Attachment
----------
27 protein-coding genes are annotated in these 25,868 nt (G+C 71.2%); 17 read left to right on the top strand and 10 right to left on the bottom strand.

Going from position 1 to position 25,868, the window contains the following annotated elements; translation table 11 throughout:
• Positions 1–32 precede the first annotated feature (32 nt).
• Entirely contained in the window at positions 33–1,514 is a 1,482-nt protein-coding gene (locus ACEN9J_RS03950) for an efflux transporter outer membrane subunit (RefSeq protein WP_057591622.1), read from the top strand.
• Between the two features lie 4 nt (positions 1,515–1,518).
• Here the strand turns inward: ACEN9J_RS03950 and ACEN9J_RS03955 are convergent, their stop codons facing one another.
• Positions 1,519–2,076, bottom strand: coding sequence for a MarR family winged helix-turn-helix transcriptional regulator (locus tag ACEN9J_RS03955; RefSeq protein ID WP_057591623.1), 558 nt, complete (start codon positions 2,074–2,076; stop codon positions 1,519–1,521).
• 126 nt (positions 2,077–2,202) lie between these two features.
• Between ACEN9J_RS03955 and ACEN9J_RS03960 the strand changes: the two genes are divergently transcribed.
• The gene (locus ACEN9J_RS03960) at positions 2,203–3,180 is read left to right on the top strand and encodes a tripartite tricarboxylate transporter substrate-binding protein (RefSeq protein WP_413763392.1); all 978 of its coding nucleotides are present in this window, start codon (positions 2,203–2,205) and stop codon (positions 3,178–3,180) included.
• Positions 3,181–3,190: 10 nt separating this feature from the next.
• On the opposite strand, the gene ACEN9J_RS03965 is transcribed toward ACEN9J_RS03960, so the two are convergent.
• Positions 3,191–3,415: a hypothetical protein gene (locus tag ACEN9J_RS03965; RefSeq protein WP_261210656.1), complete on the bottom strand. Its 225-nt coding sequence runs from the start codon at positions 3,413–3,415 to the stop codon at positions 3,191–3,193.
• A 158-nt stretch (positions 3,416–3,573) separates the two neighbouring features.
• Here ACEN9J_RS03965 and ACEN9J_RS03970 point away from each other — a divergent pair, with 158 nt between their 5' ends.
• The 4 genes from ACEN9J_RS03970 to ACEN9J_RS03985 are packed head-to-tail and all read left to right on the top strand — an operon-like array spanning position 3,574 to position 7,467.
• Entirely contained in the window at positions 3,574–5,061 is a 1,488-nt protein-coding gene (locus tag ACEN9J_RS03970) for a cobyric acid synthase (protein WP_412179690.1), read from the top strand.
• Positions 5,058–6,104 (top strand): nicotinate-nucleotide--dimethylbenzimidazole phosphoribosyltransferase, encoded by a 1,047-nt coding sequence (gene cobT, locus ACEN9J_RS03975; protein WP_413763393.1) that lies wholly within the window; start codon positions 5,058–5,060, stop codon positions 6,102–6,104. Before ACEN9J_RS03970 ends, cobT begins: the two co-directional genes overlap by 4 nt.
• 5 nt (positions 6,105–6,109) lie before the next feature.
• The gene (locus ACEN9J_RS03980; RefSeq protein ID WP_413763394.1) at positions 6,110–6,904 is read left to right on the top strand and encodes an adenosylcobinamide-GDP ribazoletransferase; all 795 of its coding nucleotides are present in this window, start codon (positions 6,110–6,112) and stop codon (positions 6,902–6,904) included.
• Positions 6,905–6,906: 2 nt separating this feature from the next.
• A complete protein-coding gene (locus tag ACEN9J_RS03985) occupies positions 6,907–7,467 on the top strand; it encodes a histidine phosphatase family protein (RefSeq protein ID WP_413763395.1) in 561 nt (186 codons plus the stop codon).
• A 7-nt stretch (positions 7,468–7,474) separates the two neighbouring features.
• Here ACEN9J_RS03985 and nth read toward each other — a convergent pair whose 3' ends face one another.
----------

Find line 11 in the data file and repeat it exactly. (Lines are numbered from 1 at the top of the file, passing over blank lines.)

• Positions 3,181–3,190: 10 nt separating this feature from the next.